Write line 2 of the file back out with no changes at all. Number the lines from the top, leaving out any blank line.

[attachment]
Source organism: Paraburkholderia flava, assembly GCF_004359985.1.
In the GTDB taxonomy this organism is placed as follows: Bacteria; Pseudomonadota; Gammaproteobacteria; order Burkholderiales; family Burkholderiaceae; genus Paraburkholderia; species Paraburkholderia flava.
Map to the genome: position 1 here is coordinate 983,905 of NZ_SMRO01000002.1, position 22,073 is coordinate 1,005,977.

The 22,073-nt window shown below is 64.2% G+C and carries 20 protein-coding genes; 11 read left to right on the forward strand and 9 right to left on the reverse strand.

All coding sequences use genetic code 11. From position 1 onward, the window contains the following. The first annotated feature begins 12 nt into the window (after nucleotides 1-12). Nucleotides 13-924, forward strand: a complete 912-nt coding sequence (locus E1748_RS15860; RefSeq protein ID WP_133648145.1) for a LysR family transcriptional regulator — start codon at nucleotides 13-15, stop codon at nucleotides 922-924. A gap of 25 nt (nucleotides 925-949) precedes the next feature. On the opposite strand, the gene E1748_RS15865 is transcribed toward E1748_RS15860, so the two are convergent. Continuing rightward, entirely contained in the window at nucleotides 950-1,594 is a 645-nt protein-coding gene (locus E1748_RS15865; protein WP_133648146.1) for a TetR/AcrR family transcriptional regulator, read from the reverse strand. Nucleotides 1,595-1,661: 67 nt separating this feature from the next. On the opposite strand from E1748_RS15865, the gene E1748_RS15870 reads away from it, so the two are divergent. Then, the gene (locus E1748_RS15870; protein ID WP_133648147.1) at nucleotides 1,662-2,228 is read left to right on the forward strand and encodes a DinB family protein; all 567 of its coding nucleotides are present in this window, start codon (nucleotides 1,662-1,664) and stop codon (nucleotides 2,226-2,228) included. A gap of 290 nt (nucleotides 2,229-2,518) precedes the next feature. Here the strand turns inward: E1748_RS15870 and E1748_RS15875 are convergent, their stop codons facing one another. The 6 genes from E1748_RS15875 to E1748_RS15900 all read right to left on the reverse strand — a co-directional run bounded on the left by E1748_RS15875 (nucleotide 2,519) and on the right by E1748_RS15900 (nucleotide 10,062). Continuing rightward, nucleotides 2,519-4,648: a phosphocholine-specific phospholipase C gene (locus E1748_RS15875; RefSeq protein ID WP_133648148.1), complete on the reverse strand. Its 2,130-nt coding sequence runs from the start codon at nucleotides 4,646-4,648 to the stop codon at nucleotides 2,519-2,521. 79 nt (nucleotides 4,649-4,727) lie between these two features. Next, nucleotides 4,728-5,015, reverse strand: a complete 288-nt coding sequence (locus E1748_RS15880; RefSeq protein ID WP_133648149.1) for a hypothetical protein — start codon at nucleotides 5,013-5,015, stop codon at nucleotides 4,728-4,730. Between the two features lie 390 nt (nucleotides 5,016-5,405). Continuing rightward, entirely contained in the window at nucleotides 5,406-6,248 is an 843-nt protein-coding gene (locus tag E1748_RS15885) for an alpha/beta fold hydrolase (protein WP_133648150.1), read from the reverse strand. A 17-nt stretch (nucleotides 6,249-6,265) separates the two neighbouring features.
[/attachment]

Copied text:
In the GTDB taxonomy this organism is placed as follows: Bacteria; Pseudomonadota; Gammaproteobacteria; order Burkholderiales; family Burkholderiaceae; genus Paraburkholderia; species Paraburkholderia flava.